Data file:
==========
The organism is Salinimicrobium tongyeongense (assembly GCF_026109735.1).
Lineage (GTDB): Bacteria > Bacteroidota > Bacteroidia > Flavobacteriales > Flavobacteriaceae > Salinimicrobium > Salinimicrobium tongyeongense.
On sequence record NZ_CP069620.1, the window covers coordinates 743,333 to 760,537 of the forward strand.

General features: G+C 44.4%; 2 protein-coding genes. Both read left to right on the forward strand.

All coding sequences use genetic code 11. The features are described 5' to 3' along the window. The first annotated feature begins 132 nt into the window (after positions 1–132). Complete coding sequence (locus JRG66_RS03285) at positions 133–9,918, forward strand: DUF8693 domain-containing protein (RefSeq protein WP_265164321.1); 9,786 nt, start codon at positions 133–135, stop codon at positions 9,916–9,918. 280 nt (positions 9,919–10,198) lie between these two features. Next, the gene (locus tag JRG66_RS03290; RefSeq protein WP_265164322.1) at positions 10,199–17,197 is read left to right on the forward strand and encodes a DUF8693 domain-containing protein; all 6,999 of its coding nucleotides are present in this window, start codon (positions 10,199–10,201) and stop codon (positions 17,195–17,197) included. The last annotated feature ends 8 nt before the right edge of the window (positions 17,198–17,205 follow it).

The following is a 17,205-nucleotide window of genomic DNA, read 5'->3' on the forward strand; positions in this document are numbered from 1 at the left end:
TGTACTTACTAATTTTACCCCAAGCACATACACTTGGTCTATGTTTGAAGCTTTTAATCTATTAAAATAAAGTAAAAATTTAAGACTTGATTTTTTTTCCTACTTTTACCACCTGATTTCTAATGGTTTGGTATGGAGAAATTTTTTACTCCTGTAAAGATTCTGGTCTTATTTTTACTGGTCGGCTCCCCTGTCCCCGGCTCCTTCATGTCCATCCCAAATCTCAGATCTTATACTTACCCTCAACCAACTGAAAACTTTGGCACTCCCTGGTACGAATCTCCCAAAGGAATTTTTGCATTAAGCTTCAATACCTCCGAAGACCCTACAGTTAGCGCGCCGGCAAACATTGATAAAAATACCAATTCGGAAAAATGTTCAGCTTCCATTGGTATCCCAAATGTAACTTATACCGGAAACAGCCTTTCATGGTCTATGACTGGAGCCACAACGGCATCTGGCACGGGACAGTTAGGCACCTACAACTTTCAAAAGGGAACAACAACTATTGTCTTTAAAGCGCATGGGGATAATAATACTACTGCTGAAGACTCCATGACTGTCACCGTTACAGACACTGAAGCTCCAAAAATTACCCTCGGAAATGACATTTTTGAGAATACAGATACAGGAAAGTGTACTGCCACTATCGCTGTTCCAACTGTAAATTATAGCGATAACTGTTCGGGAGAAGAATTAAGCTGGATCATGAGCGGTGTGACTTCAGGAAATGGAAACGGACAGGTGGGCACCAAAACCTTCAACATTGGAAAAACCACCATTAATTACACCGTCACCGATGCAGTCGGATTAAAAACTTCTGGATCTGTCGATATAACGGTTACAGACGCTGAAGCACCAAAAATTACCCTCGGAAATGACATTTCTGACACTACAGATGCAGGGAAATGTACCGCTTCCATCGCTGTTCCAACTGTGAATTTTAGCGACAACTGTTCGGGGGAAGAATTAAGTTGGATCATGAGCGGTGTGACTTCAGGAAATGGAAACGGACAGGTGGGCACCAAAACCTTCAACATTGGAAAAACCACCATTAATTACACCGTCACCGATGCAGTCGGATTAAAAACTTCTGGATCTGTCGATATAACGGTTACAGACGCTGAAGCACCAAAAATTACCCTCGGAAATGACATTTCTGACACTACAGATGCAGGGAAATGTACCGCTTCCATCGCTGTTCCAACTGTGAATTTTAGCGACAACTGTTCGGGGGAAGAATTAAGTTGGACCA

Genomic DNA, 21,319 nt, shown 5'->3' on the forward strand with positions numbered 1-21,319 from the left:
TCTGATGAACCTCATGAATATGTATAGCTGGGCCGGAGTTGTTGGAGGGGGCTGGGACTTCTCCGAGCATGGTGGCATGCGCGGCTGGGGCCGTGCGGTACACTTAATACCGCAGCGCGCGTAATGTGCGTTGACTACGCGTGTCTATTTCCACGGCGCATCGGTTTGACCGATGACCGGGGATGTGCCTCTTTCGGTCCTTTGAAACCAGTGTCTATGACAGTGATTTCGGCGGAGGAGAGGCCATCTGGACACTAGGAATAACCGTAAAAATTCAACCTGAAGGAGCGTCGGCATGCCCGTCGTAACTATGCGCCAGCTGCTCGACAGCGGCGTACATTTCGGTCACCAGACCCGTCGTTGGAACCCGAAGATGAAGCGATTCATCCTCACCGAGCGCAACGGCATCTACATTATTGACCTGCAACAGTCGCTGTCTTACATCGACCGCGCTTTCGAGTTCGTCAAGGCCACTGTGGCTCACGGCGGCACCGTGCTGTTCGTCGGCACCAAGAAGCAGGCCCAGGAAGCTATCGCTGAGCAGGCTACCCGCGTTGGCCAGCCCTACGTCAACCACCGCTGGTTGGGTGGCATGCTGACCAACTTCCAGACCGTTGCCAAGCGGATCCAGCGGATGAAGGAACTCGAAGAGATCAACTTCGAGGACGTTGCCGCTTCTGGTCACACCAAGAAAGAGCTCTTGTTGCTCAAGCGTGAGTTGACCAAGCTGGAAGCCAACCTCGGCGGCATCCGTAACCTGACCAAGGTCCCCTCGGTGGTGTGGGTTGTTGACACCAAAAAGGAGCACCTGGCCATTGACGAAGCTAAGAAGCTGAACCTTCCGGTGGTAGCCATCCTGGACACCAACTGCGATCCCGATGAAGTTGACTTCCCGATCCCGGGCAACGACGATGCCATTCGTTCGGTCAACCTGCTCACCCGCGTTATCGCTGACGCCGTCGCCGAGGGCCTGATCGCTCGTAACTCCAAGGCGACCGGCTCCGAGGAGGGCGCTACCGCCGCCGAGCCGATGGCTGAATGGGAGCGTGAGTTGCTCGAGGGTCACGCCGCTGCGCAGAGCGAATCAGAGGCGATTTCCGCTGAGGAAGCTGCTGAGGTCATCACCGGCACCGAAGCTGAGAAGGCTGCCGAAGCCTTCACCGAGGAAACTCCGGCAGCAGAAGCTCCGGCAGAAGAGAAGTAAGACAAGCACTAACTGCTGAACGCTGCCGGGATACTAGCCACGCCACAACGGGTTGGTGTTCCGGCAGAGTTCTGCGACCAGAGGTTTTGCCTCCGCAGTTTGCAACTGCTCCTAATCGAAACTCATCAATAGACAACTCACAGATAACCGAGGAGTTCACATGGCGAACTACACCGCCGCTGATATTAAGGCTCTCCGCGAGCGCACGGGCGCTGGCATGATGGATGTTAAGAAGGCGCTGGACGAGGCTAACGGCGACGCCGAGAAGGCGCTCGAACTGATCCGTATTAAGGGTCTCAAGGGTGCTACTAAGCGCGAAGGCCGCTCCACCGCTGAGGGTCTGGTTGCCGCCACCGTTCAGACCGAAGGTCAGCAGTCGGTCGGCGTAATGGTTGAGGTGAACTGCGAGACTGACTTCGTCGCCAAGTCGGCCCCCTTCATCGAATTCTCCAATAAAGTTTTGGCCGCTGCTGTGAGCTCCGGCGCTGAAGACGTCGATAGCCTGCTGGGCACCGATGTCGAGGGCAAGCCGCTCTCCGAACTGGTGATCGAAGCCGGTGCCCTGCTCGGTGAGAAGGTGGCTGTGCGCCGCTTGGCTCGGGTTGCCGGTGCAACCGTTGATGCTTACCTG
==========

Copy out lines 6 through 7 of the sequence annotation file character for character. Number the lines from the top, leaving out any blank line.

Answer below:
The following is a 17,205-nucleotide window of genomic DNA, read 5'->3' on the forward strand; positions in this document are numbered from 1 at the left end:
TGTACTTACTAATTTTACCCCAAGCACATACACTTGGTCTATGTTTGAAGCTTTTAATCTATTAAAATAAAGTAAAAATTTAAGACTTGATTTTTTTTCCTACTTTTACCACCTGATTTCTAATGGTTTGGTATGGAGAAATTTTTTACTCCTGTAAAGATTCTGGTCTTATTTTTACTGGTCGGCTCCCCTGTCCCCGGCTCCTTCATGTCCATCCCAAATCTCAGATCTTATACTTACCCTCAACCAACTGAAAACTTTGGCACTCCCTGGTACGAATCTCCCAAAGGAATTTTTGCATTAAGCTTCAATACCTCCGAAGACCCTACAGTTAGCGCGCCGGCAAACATTGATAAAAATACCAATTCGGAAAAATGTTCAGCTTCCATTGGTATCCCAAATGTAACTTATACCGGAAACAGCCTTTCATGGTCTATGACTGGAGCCACAACGGCATCTGGCACGGGACAGTTAGGCACCTACAACTTTCAAAAGGGAACAACAACTATTGTCTTTAAAGCGCATGGGGATAATAATACTACTGCTGAAGACTCCATGACTGTCACCGTTACAGACACTGAAGCTCCAAAAATTACCCTCGGAAATGACATTTTTGAGAATACAGATACAGGAAAGTGTACTGCCACTATCGCTGTTCCAACTGTAAATTATAGCGATAACTGTTCGGGAGAAGAATTAAGCTGGATCATGAGCGGTGTGACTTCAGGAAATGGAAACGGACAGGTGGGCACCAAAACCTTCAACATTGGAAAAACCACCATTAATTACACCGTCACCGATGCAGTCGGATTAAAAACTTCTGGATCTGTCGATATAACGGTTACAGACGCTGAAGCACCAAAAATTACCCTCGGAAATGACATTTCTGACACTACAGATGCAGGGAAATGTACCGCTTCCATCGCTGTTCCAACTGTGAATTTTAGCGACAACTGTTCGGGGGAAGAATTAAGTTGGATCATGAGCGGTGTGACTTCAGGAAATGGAAACGGACAGGTGGGCACCAAAACCTTCAACATTGGAAAAACCACCATTAATTACACCGTCACCGATGCAGTCGGATTAAAAACTTCTGGATCTGTCGATATAACGGTTACAGACGCTGAAGCACCAAAAATTACCCTCGGAAATGACATTTCTGACACTACAGATGCAGGGAAATGTACCGCTTCCATCGCTGTTCCAACTGTGAATTTTAGCGACAACTGTTCGGGGGAAGAATTAAGTTGGACCA